While a human security lens is most often applied to contexts of the global south, dynamics in the Arctic region also serve to illustrate the relevance of a multi-actor, state-to-human security perspective. Theoretically and conceptually, those who argued for a less limiting definition of security were able to more loudly argue for environmental security and human security, which engaged multiple actors and multiple contexts in which “survival,” “values,” “practices,” and “future” could be understood. Within developments in human security, the values that are relevant for survival are often understood within particular categories – economy, identity, food, health, energy, or the environment. Fear, and indeed fear for our future survival, has played an increasing role in climate change narratives but can also be found in justifications for continued oil and gas extraction. In the Arctic, the preeminence of environmental and economic security issues is increasingly confronted with tensions driven by traditional security and geopolitical concerns. With these more complex definitions of security, we expect more complex understandings of the ethical security dilemmas the Arctic faces.



  1. Bailes AJK (2015) Understanding the Arctic Council. A ‘Sub-regional’ perspective. Centre for Arctic Policy Studies, ReykjavikGoogle Scholar
  2. Burgess JP (2011) The ethical subject of security: geopolitical reason and the threat against Europe. Routledge, OxonCrossRefGoogle Scholar
  3. Cox, D.C and B. Stanley (6 June 2017) Why russian hybrid warfare is a threat to . . . Russia. E-international relations. https://www.e-ir.info/2017/06/06/why-russian-hybrid-warfare-is-a-threat-to-russia/. Accessed 19 Sep 2018
  4. Fortune/Reuters (01.04.2016) Cheap oil has bankrupted more than 50 American Producers – so far. Fortune. http://fortune.com/2016/04/01/oil-bankruptcy-american-producers/, Fortune.com
  5. Goes M (2018) Extracting human security from the Shtokman gas field. Security assemblage in the Murmansk region (2007–2012). PhD, UiT The Arctic University of NorwayGoogle Scholar
  6. Heininen L (2019) Special features of Arctic geopolitics – a potential asset for world politics. In: Finger M, Heininen L (eds) The global Arctic handbook. Springer International Publishing AG, ChamGoogle Scholar
  7. Hoogensen G (2005) International relations, security and Jeremy Bentham. Routledge, London/New YorkGoogle Scholar
  8. Hoogensen Gjørv G (2017) Tensions between environmental, economic, and energy security in the Arctic. In: Fondahl G, Wilson G (eds) Northern sustainabilities: understanding and addressing change in a circumpolar world. Springer International Publishing, ChamGoogle Scholar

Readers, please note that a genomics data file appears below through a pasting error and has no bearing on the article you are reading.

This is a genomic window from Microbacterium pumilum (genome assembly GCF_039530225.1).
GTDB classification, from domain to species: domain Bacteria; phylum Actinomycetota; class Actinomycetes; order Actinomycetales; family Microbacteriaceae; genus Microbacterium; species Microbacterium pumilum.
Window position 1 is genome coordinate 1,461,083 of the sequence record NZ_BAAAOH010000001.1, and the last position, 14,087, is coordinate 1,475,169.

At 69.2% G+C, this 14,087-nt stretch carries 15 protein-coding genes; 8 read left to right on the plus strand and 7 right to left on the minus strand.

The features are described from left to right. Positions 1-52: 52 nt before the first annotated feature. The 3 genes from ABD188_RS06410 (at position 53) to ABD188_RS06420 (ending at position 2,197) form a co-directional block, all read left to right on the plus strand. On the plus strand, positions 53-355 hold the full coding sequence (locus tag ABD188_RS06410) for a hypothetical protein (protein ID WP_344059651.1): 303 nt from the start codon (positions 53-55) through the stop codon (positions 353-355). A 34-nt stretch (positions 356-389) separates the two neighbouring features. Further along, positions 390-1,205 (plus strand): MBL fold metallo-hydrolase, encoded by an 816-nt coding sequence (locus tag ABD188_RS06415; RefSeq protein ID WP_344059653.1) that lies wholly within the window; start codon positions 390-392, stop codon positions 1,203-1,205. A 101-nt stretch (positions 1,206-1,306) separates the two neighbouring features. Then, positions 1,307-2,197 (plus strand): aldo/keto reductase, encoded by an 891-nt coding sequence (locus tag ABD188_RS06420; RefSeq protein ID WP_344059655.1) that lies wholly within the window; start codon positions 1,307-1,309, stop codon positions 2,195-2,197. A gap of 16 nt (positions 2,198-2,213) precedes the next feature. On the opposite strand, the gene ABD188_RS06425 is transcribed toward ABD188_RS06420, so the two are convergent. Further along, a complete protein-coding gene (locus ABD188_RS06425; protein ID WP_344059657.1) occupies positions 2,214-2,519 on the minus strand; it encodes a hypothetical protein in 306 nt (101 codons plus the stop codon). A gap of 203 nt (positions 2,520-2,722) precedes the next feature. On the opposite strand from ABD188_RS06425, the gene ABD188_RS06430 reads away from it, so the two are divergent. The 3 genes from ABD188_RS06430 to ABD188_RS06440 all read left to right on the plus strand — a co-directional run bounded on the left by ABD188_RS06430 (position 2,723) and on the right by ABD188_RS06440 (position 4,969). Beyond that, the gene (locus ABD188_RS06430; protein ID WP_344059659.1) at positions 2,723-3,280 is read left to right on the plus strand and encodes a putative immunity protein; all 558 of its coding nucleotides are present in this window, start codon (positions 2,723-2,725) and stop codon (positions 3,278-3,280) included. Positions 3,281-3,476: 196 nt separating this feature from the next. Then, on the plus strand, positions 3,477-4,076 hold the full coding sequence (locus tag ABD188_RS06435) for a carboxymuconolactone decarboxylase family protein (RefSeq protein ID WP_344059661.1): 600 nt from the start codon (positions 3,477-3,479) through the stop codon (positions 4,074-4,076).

9. Huntington HP, Quakenbush LT, Nelson M (2016) Effects of changing sea ice on marine mammals and subsistence hunters in northern Alaska from traditional knowledge interviews. Biol Lett 12:20160198CrossRefGoogle Scholar
  10. Käpylä J, Mikkola H (2015) On Arctic exceptionalism: critical reflections in the light of the Arctic sunrise case and the crisis in Ukraine. FIIA working paper, vol 85. The Finnish Institute of International Affairs, HelsinkiGoogle Scholar
  11. Ottawa Declaration (1996) Declaration on the establishment of the Arctic council: joint communique of the governments of the Arctic countries on the establishment of the Arctic council. A. Council, OttawaGoogle Scholar
  12. Rothschild E (1995) What is security? Daedalus 124(3):53–98Google Scholar
  13. Roveniemi Declaration (1991) The Roveniemi declaration on the protection of the Arctic environment, June 14, 1991. 2018Google Scholar
  14. Stammler F, Ivanova A (2017) Resources, rights, and communities. Eur Asia Stud 68(7):1220–1244CrossRefGoogle Scholar
  15. Tamnes R, Offerdal K (eds) (2014) Geopolitics and security in the Arctic: regional dynamics in a global world. Routledge, LondonGoogle Scholar
  16. Topdahl RC, Stokka M (14.12.2015) Oljeindustrien er løysinga, ikkje problemet (The Oil industry is the solution, not the problem). NRK. Oslo, NRK. http://www.nrk.no/rogaland/klimaavtalen-kan-gi-konkurransefortrinn-1.12704062
  17. UNDP (1994) Human development report 1994: new dimensions of human security. United Nations Development Programme, New YorkGoogle Scholar

Copyright information

© Springer Nature Switzerland AG 2018

Authors and Affiliations

  1. 1.University of AkureyriAkureyriIceland
  2. 2.Centre for Peace StudiesUiT – The Arctic University of NorwayTromsøNorway

Section editors and affiliations

  • Joanna Kafarowski
    • 1
  1. 1.Niagara on the LakeCanada